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To start, the yak has a very small amount of rocker. This allows for more efficient tracking and speed, at the expense of your maneuverability. Primary stability is fantastic, with a soft chined hull but a more defined side that made it fairly hard to edge. However I was a beginner with this boat so my edging wasn't great anyways! This also had an effect on the maneuverability because it's much harder to decrease the waterline of the boat without efficient edging.
This was a fairly heavy boat. A bit over 55lbs I would guess. At 25 years old and in excellent shape it still provided me a challenge during long portages. Weight also slows down the boat a bit. However, it is tough as nails!
My boat had adjustable foot braces, however, the adjustments had to be made while out of the boat. IF it unlocks and slides down, you have to pull over and get out to adjust it. No thigh braces were present, making it a bit difficult to roll, and ultimately lowering your control of the boat.
The new seating system is extremely comfortable. More so than any other boat I have been in! Pump up lumbar support allows you to relax your lower back a bit. However, the slightly high backing restricts movement and impairs your stroke efficiency.
With only bow and stern hatches, you could not access anything from out on the water without a friend getting it for you. No deck lining was present, but enough bungee for day trips.
Decent boat if you can get it cheap, I'd say spend no more than 600 on a used one. The newer models likely have thigh braces and would be lighter.
I bought this kayak at the Toronto sportsman show way back in 1999, so I have a long history with this boat. After 14yrs, the kayak still looks good with only minor surface scratches.
The Good: This kayak is close to bullet proof (as are most rotomolded kayaks). It tracks like it is on rails and has reasonable speed. Primary and secondary stability are quite predictable. There is ample room in the forward and stern compartments to pack for a multi-day trip. It has stood up to the elements quite well. The hatches are reasonably but not completely waterproof.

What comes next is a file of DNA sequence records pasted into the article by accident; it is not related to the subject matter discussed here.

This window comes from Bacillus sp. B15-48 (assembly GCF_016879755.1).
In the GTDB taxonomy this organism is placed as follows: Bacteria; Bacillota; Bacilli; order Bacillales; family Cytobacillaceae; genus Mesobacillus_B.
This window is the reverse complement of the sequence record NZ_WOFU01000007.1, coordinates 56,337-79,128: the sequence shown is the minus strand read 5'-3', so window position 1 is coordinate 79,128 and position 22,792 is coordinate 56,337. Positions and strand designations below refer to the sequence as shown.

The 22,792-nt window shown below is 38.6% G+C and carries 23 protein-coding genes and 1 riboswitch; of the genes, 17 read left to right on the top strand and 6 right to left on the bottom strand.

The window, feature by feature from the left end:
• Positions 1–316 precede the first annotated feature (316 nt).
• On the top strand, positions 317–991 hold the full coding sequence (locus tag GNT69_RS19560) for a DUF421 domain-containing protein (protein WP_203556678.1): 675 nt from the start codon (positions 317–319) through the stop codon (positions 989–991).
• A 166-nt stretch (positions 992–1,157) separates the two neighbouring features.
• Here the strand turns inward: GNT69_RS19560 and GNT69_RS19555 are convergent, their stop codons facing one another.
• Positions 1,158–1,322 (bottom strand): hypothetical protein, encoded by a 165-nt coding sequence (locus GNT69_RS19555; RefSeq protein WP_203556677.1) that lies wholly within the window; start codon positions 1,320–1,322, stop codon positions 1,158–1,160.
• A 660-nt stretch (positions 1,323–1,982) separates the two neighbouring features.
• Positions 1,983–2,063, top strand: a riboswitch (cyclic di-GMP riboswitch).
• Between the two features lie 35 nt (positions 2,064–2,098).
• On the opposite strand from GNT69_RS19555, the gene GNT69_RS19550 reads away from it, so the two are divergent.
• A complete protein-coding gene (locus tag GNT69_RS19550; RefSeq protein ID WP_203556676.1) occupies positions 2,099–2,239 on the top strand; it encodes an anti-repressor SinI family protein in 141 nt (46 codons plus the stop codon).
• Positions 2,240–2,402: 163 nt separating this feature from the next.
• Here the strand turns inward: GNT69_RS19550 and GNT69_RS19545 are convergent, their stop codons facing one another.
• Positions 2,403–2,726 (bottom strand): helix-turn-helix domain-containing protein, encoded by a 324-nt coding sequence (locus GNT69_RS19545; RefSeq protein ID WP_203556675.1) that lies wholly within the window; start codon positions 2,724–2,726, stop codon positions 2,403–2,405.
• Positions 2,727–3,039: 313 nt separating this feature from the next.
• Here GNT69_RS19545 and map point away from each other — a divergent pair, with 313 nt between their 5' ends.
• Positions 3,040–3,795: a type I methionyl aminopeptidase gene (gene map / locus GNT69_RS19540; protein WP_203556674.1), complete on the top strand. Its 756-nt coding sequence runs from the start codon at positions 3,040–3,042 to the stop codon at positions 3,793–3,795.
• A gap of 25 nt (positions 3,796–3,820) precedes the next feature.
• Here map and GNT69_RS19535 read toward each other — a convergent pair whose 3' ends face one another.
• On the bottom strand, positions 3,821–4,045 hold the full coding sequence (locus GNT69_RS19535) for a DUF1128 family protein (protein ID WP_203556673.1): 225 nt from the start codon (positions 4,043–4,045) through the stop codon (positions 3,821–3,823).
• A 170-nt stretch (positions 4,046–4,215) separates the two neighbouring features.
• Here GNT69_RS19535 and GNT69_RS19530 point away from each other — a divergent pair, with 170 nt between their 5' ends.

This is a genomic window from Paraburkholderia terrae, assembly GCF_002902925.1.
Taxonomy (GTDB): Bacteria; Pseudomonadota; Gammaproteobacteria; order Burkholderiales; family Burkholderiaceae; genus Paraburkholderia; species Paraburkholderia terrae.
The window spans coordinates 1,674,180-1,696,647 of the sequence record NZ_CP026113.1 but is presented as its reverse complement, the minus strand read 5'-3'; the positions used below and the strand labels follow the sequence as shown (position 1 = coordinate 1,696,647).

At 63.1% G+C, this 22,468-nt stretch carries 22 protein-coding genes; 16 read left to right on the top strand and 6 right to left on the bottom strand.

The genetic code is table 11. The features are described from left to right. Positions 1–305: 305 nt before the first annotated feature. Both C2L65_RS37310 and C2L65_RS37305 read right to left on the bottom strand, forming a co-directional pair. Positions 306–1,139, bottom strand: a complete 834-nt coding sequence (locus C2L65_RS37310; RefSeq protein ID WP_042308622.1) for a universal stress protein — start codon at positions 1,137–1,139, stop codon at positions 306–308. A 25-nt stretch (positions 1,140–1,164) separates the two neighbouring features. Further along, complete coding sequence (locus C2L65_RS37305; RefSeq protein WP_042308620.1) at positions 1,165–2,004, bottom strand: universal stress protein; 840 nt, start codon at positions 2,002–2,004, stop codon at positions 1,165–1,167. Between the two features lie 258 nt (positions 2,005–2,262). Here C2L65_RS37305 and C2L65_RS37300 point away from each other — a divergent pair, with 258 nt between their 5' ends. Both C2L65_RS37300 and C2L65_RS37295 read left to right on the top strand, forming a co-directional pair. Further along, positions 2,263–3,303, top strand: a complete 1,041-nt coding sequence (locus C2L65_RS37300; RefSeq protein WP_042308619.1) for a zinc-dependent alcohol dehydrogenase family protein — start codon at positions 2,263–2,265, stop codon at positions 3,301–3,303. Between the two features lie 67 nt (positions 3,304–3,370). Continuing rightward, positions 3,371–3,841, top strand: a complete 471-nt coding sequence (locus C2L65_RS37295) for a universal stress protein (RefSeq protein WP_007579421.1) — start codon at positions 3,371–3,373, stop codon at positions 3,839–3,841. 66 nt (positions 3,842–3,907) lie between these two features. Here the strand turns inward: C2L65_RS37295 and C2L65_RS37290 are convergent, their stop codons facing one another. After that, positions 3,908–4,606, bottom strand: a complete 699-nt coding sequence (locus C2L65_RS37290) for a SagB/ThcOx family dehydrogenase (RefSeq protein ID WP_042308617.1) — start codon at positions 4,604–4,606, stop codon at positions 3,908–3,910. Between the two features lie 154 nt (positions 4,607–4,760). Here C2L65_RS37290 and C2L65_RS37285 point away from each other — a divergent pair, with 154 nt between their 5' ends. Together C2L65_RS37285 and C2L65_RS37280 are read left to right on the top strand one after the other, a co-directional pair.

The Bad: If I were to describe the seat in a single word, that word would be crude. Only slight adjustment for back rest angle and padding is nonexistent. Not a problem if you are going out for a short paddle, but after an hour you have to get out and stretch your legs. I bought my wife a WS Tsunami 135 and the seat in it immediately made me want to upgrade or get another boat. Guests look at the seat in mine, then hers and always choose the Tsunami. I always thought my boat was fast until my wife got the Tsunami. Although her boat is 2ft shorter, she can keep up with me quite easily. This may be partly due to the fact that over the years my boat has developed a warp that runs side to side right under the seat. I suspect at speed, this acts like an air (water?) brake. The same long keel line that makes this kayak track so well (it actually has negative rocker!) works against it when it comes time to turn. It must be aggressively edged or a lot of sweep stroke energy goes into changing direction (I do not have a rudder). Also, when the wind pipes up, it has a strong tendency to weather cock.
One place you do NOT want to take this kayak is surf! Other reviewers have noted its short comings here. If you look at pictures of this boat, you will see the bow is very slender. This translates into little buoyancy. Going out into the surf, the kayak will punch through each wave, rather than riding up over the waves. This will get you very wet. Surfing in, the nose will bury itself in the trough as you ride a wave and immediately broach. In large, regular swells it rides well but in surf this is one scary boat.
So why didn't I rate it lower than a 7? Truth is, 95% of all kayak owners use their kayaks on calm lakes and rivers at their cottages and seldom paddle more than an hour or two. Those that shoot Class 4 white water or go out in 10ft ocean swells are rare individuals. This is a tough, durable kayak that is relatively fast and easy to feel comfortable in at your cottage on the lake and cost $1000 less than many similar kayaks.
If used within its limitations it is a capable enough boat. It is not a top of the line sea kayak, but you are not paying top of the line prices here either.
I am 6'1" and 215 lbs, maybe a bit big for this Yak. I have been paddling for many years and have paddled a number of make and models mostly all Sea Touring but even some recreational when that was the only option. Contrary to other reviews I had no problems getting in the cockpit.